Probing Shallow Aquifers in Hyper-Arid Dune Fields Using VHF Sounding Radar: Raw ground-penetrating radar (GPR) data
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- Submitted by:
- Essam Heggy
- Last updated:
- Tue, 05/16/2023 - 14:01
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This dataset contains 6 raw ground-penetrating radar (GPR) profiles (#9, #10, #11, #14, #25, #30) collected at 4 locations in the Wahiba Sands dune field of Oman in May of 2014. The survey was performed to assess the detectability of the water table within the first 100 meters in hyper-arid sandy formations by VHF sounding radar. Profiles #9-10-11 are three parts of the same track ascending a ~36-m tall dune, and used to assess the maximum GPR penetration depth at which the water table is still detectable. Profiles #25 and #30 were acquired in the low-lying interdunal space running north-to-south where the water table is ~30 to 40 m deep, and were used to quantify dielectric and scattering losses in the desiccated medium overlying the water table. Profile #14 was acquired to validate the occurrence of shallow (~2 meter deep) buried paleochannels identified from satellite radar backscatter scenes of the Wahiba Sands.
The detailed processing, analyses and interpretations of these GPR profiles, in addition to their implications for airborne VHF sounding radar observations of shallow aquifers in hyper-arid sandy formations, are provided in Heggy et al. (2023, Under Review): "Probing Shallow Aquifers in Hyper-Arid Dune Fields Using VHF Sounding Radar," IEEE Transactions on Geoscience and Remote Sensing, Manuscript ID: TGRS-2022-03851.
A bistatic pair of Radarteam SubEcho SE-70 VHF antennas (80 MHz ground-coupled center frequency for a dielectric constant of 9) was used in air-launched continuous recording mode with a GSSI SIR-30 GPR system for INTERDUNE_GPR_PROFILE_30.
A bistatic pair of Radarteam SubEcho SE-40 VHF antennas (52 MHz ground-coupled center frequency for a dielectric constant of 9) was used with a GSSI SIR-30 GPR system in continuous recording mode for INTERDUNE_GPR_PROFILE_25, and in ground-coupled step mode with 1-meter spacing for a profile split into three files: DUNE_GPR_PROFILE_09, DUNE_GPR_PROFILE_10 and DUNE_GPR_PROFILE_11.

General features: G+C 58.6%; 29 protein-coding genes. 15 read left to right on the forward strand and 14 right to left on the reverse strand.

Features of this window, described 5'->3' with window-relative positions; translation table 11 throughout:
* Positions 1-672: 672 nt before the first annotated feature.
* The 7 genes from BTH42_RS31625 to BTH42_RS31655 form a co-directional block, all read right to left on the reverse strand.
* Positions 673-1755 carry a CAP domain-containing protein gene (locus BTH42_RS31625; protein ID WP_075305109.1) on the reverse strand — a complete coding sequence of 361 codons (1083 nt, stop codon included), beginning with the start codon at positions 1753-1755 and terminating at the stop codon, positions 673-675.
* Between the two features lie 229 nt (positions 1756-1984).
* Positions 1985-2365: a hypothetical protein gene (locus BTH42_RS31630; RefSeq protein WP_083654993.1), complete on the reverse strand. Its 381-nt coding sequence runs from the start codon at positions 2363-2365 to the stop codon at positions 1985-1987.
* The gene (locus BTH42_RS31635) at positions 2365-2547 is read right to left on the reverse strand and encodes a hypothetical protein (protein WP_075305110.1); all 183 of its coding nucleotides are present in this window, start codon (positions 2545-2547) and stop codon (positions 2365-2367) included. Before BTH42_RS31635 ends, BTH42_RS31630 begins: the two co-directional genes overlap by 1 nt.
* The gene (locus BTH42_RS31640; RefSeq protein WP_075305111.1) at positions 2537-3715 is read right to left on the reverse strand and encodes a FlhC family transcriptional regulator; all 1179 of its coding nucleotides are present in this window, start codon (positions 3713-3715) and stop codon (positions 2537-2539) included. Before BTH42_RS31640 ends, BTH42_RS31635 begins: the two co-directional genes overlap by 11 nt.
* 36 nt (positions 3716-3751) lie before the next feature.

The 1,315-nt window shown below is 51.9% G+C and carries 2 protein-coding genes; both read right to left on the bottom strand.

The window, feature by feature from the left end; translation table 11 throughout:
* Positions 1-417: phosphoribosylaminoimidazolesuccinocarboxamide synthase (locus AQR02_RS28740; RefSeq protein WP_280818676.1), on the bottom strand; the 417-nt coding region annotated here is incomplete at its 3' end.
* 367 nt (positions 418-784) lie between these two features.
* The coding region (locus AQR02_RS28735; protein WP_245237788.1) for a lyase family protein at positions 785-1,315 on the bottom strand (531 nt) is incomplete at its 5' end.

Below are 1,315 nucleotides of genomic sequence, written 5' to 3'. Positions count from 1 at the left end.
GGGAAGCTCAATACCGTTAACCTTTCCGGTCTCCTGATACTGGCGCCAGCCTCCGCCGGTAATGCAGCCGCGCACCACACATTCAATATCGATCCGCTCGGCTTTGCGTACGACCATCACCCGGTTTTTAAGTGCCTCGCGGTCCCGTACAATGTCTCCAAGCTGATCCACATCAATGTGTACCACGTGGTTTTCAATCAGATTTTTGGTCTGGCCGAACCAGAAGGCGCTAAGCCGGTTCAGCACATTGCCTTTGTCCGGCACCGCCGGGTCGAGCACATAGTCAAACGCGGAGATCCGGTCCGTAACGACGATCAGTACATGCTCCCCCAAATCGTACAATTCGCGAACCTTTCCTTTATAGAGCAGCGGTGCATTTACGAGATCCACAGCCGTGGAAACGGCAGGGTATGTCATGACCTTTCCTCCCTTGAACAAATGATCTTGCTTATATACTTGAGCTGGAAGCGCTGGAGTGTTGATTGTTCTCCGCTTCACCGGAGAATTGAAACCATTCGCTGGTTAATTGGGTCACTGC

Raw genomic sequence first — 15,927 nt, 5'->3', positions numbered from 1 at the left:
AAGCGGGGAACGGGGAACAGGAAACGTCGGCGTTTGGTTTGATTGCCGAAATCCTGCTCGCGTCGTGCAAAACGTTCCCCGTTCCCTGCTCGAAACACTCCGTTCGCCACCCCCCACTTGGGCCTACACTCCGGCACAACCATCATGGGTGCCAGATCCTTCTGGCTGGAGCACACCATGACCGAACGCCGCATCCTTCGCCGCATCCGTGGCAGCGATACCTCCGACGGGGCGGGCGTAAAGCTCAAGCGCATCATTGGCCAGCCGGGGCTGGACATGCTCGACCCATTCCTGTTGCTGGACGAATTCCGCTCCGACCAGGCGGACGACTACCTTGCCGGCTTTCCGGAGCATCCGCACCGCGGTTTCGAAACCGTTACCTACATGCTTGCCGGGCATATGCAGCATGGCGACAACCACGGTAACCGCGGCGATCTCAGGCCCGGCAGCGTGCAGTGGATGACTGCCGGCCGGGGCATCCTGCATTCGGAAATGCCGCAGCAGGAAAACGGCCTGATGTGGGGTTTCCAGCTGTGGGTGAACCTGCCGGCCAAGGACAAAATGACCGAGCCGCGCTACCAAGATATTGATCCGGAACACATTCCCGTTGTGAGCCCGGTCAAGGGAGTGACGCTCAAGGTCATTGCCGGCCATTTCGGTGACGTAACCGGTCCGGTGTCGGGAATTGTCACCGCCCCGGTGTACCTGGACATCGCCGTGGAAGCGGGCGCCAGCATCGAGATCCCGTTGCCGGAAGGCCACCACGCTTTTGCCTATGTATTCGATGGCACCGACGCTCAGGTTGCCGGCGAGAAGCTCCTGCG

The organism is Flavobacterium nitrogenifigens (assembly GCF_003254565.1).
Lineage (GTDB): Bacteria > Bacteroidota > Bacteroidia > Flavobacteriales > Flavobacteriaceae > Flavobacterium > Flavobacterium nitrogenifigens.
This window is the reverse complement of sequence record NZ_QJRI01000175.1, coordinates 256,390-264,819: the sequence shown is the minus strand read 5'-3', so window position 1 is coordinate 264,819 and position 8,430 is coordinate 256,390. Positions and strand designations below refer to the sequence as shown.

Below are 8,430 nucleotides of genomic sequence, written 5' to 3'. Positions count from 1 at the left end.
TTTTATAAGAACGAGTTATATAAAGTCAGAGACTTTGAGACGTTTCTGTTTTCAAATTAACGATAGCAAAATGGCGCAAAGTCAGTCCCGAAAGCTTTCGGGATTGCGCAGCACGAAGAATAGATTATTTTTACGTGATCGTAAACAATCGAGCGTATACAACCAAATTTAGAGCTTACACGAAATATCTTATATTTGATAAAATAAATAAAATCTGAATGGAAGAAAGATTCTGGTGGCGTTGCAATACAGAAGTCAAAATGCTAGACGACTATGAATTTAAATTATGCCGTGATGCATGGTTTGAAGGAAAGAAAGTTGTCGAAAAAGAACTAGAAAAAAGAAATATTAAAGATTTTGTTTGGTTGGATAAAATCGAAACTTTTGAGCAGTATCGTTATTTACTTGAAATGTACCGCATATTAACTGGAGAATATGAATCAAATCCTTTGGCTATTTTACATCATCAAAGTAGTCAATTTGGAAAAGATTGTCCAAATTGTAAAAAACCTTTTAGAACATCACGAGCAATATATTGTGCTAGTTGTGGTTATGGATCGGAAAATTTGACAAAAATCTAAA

A MALA X3M GPR unit was used with a monostatic 500-MHz shielded antenna was used in continuous mode with the aid of a survey wheel encoder for PALEOCHANNEL_PROFILE_14.
GPR data products are 2D images (radargrams) showing received signal amplitude as a function of profile distance (horizontal direction) and two-way travel time through the subsurface (vertical direction). GPR radargrams acquired with the GSSI GPR system have the file extensions *.dzt, *.dzw, and sometimes *.dzx. GPR files produced with the MALA GPR system have the extensions *.rd3, *.rad, and *.mrk. The authors used the software tool ReflexW (https://www.sandmeier-geo.de/reflexw.html) for visualizing and processing radargrams. Free open source software is also available for GPR radargram viewing and/or processing, such as RGPR by Huber & Hans (2018) (doi.org/10.1109/ICGPR.2018.8441658) at https://emanuelhuber.github.io/RGPR/ .
Detailed interpretation and processing of GPR profiles in this dataset are available in: Heggy et al. (2023, Under Review), "Probing Shallow Aquifers in Hyper-Arid Dune Fields Using VHF Sounding Radar", IEEE Transactions on Geoscience and Remote Sensing, Manuscript ID: TGRS-2022-03851.